Audiovisual technology is prevalent in all areas of state and local governments, and Visionality is experienced in designing and implementing audiovisual solutions for courtrooms, emergency operations centers, boardrooms, city council chambers, public works facilities, and prisons.
Audiovisual technology is becoming a necessity in courtrooms today, and is being used to display evidence or pictures digitally, to play videos, and to allow those who can’t physically be present in the courtroom to participate in the proceedings. We can design and implement a solution using videoconferencing technology, document cameras, monitors, microphones and more.
Communication is critical in an Emergency Operations Center (EOC), where staff disseminates information and plans about severe weather, natural disasters, and major incidents. Video walls and monitors are used to display maps, live video streams and pictures so the EOC staff can see and understand the situation as it evolves. Videoconferencing systems are used to communicate with other agencies involved and the “boots on the ground” such as fire, police and rescue personnel. Interactive whiteboards can be used for agencies to collaborate and update each other as the situation evolves.
EOCs are also used to train emergency personnel, which can be challenging due to differing schedules and budget constraints. Visionality can develop a videoconferencing and distance learning solution that allows personnel to get the training they need when their schedule allows, and reduces travel costs.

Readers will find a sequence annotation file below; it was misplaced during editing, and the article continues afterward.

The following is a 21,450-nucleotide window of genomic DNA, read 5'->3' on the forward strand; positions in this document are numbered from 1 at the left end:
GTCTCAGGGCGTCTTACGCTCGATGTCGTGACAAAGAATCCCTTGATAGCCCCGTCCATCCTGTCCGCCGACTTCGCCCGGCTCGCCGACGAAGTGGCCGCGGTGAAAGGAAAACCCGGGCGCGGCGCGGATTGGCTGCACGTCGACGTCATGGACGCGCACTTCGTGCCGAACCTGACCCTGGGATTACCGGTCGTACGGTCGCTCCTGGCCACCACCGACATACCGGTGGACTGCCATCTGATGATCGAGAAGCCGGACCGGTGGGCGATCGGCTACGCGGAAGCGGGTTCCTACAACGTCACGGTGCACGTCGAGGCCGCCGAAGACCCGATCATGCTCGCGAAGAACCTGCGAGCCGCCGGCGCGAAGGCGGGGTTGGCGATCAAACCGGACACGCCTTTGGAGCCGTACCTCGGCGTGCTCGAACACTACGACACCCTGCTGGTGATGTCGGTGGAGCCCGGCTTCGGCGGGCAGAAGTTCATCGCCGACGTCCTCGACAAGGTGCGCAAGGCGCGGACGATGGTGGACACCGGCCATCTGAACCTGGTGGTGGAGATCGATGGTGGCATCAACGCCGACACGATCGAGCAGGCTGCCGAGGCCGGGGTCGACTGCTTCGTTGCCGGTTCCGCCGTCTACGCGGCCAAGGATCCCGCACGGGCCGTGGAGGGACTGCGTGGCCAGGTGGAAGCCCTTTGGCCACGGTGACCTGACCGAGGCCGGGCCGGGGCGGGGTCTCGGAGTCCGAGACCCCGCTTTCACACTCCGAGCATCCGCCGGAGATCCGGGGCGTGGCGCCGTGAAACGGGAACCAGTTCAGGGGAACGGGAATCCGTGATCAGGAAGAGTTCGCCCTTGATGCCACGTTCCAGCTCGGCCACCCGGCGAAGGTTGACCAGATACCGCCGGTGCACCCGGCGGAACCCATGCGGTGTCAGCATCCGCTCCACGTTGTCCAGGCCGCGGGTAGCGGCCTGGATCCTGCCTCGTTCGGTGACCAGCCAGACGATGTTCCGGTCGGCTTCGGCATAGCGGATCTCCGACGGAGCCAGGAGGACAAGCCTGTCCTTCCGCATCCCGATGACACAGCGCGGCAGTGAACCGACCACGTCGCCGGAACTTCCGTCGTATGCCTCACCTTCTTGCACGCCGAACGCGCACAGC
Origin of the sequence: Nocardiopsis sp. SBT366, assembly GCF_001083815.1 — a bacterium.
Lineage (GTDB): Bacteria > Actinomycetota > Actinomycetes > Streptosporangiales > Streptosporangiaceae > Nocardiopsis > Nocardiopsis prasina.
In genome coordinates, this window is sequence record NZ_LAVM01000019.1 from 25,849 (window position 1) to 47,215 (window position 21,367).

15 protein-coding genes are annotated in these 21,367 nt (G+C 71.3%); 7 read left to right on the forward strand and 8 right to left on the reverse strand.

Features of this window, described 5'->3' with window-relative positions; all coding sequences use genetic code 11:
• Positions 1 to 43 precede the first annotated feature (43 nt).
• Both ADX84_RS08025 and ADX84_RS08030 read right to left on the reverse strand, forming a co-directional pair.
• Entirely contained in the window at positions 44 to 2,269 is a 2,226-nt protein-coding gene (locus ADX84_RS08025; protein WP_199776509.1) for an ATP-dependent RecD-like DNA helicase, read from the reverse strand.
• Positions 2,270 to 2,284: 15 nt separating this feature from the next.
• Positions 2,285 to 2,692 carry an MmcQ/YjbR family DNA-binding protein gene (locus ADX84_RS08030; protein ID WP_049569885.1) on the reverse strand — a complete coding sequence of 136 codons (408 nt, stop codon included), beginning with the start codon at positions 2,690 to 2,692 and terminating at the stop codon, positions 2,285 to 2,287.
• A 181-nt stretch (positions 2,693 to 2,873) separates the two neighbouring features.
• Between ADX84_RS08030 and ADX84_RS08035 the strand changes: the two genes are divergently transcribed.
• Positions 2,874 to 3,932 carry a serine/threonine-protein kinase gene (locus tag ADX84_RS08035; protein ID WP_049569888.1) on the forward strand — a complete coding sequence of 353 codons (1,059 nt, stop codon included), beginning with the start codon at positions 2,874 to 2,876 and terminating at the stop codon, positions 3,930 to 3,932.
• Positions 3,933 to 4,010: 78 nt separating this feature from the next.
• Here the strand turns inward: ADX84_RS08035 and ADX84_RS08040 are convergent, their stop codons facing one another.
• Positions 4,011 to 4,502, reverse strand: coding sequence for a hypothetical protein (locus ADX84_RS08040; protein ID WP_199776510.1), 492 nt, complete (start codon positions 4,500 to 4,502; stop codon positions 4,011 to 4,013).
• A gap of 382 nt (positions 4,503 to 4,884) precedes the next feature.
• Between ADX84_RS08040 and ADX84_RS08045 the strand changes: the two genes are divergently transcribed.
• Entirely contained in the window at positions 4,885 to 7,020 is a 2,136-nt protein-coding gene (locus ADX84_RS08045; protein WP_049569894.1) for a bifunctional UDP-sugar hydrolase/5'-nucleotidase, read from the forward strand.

Visionality can design and implement customized solutions for boardrooms, city council chambers, and other local and state government offices. From videoconferencing systems and monitors, to microphones, voting systems, document cameras and collaborative whiteboards, you will have the tools you need to run your meeting.
We can also help you to meet the requirements of Texas HB 283, which requires county commissioner’s courts and some governing bodies to make an audio and video recording of regularly scheduled open meetings and make an archived copy of that recording available online. HB 283 takes effect January 1, 2016.
Audiovisual technology is used in prisons to enhance security and allow for better communications, while also helping to reduce costs. Videoconferencing allows prison staff to communicate with mental health professionals, doctors, lawyers, and others to coordinate on inmate cases, and allows inmates to communicate with family members or healthcare providers when needed.
Cost savings are realized and security risks are minimized when inmates can meet with mental health professionals and doctors virtually instead of being transported, and cases can be coordinated by staff in different locations.
Digital signage can be used in court buildings, government offices, and other facilities to help visitors locate courtrooms or offices, and in cafeterias and common areas to provide entertainment or information about events. Digital signage can also provide a critically important means of communication in case of severe weather, intruders, fire, or other dangerous situations.